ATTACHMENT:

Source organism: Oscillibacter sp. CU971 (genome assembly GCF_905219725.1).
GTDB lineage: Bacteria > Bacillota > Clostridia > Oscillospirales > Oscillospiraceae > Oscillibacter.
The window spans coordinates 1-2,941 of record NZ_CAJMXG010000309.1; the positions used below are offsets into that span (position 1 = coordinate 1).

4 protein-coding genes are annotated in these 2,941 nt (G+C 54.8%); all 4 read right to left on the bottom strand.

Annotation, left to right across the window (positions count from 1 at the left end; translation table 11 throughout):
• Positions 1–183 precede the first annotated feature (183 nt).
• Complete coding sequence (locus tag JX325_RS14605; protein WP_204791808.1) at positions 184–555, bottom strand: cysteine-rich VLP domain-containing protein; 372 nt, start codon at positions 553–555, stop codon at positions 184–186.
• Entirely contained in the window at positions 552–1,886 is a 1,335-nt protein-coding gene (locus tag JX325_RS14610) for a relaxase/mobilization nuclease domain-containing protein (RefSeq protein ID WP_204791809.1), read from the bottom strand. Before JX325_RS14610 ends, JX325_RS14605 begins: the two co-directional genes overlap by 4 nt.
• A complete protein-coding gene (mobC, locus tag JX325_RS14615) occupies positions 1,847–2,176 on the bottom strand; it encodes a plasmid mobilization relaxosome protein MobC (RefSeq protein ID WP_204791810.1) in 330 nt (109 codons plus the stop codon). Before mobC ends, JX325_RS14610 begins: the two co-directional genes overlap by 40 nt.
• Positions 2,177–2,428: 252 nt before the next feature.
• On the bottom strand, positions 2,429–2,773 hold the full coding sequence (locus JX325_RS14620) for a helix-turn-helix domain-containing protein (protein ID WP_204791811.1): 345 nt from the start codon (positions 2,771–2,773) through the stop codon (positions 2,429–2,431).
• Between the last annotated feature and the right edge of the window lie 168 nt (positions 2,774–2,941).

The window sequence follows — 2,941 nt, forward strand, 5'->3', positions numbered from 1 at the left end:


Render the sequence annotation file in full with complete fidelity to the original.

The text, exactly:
Source organism: Oscillibacter sp. CU971 (genome assembly GCF_905219725.1).
GTDB lineage: Bacteria > Bacillota > Clostridia > Oscillospirales > Oscillospiraceae > Oscillibacter.
The window spans coordinates 1-2,941 of record NZ_CAJMXG010000309.1; the positions used below are offsets into that span (position 1 = coordinate 1).

4 protein-coding genes are annotated in these 2,941 nt (G+C 54.8%); all 4 read right to left on the bottom strand.

Annotation, left to right across the window (positions count from 1 at the left end; translation table 11 throughout):
• Positions 1–183 precede the first annotated feature (183 nt).
• Complete coding sequence (locus tag JX325_RS14605; protein WP_204791808.1) at positions 184–555, bottom strand: cysteine-rich VLP domain-containing protein; 372 nt, start codon at positions 553–555, stop codon at positions 184–186.
• Entirely contained in the window at positions 552–1,886 is a 1,335-nt protein-coding gene (locus tag JX325_RS14610) for a relaxase/mobilization nuclease domain-containing protein (RefSeq protein ID WP_204791809.1), read from the bottom strand. Before JX325_RS14610 ends, JX325_RS14605 begins: the two co-directional genes overlap by 4 nt.
• A complete protein-coding gene (mobC, locus tag JX325_RS14615) occupies positions 1,847–2,176 on the bottom strand; it encodes a plasmid mobilization relaxosome protein MobC (RefSeq protein ID WP_204791810.1) in 330 nt (109 codons plus the stop codon). Before mobC ends, JX325_RS14610 begins: the two co-directional genes overlap by 40 nt.
• Positions 2,177–2,428: 252 nt before the next feature.
• On the bottom strand, positions 2,429–2,773 hold the full coding sequence (locus JX325_RS14620) for a helix-turn-helix domain-containing protein (protein ID WP_204791811.1): 345 nt from the start codon (positions 2,771–2,773) through the stop codon (positions 2,429–2,431).
• Between the last annotated feature and the right edge of the window lie 168 nt (positions 2,774–2,941).

The window sequence follows — 2,941 nt, forward strand, 5'->3', positions numbered from 1 at the left end: